Did You Know: A Pelvic Floor Physical Therapist Can Be Key in Resolving
your Pelvic Pain?
Information on Endometriosis:
A Monthly Feature
Andrew S. Cook, M.D
EndometriosisZone Advisory Board Member
Reproductive Endocrinologist / Gynecologist
Medical Director / Founder
Vital Health Institute
Los Gatos, CA
Essay: A Pelvic Floor Physical Therapist Can Be Key In Resolving Your Pelvic
For many patients with endometriosis, pelvic pain and painful sex, a pelvic
floor physical therapist can be an integral part in resolving the pain. The
pubic bone is in the front and the tailbone is in the back. In between these two
bones are a series of muscles that make up the pelvic muscle floor. When you sit
down you are sitting on your pelvic muscle floor. It is common, after months and
years of being in pain to develop spasm of the pelvic muscle floor. While muscle
spasm may not sound too bad, it can be the worst, 10 out of 10 pain.
Many of us have experienced a "Charlie Horse" or severe muscle cramping/spasm in
the calf. Those that have know how painful this can be. The natural reaction is
to grab the muscle and stretch it out. This helps it come out of spasm and ease
Over time the pelvic floor muscles are in a low-grade spasm. Various events,
including activity or anything going through the pelvic muscle floor, such as
urination, sex or bowel movements, can trigger severe spasm. When the pelvic
muscle floor goes into severe spasm, you cannot grab it and stretch it out, it
just takes you down with severe pain.
For patients with endometriosis, physical therapy alone will usually not fix the
problem. As long as the endometriosis is present, it is like having a knife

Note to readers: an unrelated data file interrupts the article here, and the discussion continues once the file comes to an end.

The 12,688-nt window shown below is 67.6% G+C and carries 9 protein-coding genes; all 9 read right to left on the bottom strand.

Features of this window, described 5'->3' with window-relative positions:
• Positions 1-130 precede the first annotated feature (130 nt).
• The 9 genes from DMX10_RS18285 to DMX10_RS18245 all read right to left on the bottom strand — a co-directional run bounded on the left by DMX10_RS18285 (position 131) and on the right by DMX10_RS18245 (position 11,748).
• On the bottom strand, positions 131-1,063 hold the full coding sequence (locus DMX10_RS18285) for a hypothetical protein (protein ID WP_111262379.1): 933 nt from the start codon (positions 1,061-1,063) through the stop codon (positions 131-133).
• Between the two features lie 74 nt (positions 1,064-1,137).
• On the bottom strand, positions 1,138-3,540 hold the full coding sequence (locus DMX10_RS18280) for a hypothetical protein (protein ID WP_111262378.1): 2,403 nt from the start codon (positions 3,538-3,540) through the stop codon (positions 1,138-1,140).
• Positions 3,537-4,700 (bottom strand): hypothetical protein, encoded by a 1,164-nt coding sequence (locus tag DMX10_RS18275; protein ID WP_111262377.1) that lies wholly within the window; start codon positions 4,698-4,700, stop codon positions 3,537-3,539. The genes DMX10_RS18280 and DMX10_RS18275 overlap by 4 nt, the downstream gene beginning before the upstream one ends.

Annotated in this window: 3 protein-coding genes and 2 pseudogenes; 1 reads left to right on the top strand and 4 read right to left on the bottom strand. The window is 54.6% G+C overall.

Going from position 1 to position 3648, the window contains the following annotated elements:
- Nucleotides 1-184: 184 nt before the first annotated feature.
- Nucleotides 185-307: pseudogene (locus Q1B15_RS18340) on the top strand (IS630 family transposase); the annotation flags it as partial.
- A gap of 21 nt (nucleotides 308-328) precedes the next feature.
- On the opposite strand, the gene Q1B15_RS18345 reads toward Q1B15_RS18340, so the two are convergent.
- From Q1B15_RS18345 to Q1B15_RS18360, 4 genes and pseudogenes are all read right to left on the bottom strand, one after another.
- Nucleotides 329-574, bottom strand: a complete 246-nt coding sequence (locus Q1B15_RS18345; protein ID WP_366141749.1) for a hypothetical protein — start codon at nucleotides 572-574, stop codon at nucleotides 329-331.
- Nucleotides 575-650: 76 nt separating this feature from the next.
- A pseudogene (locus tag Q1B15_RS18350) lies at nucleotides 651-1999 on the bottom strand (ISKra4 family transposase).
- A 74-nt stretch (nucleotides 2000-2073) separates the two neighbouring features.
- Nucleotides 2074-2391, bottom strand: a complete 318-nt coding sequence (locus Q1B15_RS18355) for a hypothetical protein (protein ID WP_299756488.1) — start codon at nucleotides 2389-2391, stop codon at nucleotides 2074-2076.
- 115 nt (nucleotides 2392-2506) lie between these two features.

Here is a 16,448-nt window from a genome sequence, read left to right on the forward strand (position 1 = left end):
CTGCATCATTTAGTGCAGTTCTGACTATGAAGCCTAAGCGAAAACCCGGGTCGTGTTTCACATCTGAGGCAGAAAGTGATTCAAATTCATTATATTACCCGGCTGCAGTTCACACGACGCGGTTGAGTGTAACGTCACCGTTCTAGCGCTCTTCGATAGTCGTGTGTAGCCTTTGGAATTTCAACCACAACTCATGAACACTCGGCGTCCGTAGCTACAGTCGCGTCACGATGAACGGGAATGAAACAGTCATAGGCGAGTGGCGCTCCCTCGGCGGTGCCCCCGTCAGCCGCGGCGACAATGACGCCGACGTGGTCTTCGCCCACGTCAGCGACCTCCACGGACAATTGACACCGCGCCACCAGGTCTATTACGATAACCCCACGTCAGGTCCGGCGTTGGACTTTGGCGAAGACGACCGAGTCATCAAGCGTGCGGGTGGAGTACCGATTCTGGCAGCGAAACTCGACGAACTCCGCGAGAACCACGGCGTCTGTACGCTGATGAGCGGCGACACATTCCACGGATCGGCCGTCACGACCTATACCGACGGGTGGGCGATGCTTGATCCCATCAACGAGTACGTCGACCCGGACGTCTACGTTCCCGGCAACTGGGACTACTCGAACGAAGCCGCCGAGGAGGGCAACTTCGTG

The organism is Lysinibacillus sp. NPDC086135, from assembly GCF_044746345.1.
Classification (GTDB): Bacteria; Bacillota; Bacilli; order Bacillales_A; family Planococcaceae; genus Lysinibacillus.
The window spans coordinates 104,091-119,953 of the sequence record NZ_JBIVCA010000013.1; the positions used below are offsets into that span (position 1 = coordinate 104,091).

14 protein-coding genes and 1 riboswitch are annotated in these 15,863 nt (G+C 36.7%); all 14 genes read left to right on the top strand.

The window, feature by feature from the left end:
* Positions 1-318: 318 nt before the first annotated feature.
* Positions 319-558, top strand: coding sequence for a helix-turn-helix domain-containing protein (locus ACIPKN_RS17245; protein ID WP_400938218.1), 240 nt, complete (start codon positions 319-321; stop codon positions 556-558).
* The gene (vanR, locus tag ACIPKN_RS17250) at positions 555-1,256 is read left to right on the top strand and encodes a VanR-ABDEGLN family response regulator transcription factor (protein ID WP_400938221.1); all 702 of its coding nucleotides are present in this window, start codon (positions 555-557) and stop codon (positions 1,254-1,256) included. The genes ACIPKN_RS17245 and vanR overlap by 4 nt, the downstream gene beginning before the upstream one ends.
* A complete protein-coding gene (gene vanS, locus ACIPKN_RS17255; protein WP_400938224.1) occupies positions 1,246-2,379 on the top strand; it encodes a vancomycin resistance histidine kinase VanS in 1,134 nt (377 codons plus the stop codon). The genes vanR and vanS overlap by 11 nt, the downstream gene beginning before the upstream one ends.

stabbing you in the pelvis and the muscles will continue to go into spasm, even
with a great physical therapist. Surgery done correctly is a key step in
recovering from endometriosis and pelvic pain, but often not the complete
Your doctor should be able to tell you if you have pelvic muscle floor spasm
before your surgery. If it is present then often you will need to see a physical
therapist that has received specialized training in treatment of this condition.
Just like physicians who specialize in treating endometriosis and pelvic pain,
there is not official subspecialty for physical therapists that treat pelvic
floor problems and pelvic pain. The physical therapists have to actually put
their fingers inside of your vagina to work on your muscles. I know it seems
kind of strange at first, but the muscles are the same as anywhere else in the
Surprisingly, many doctors are not aware of what pelvic floor physical
therapists or the importance they can play in your recovery. You will often need
a referral request from your doctor to see a physical therapist. The American
Physical Therapy Association website (www.apta.org) is a good resource for
finding a pelvic floor physical therapist in your area. Once in the "find a PT"
section, put in your zip code and select "Women's Health". This will produce a
list of PT's in your area. You will need to read through each description, as
actually only a few will treat pelvic pain and pelvic muscle floor spasm.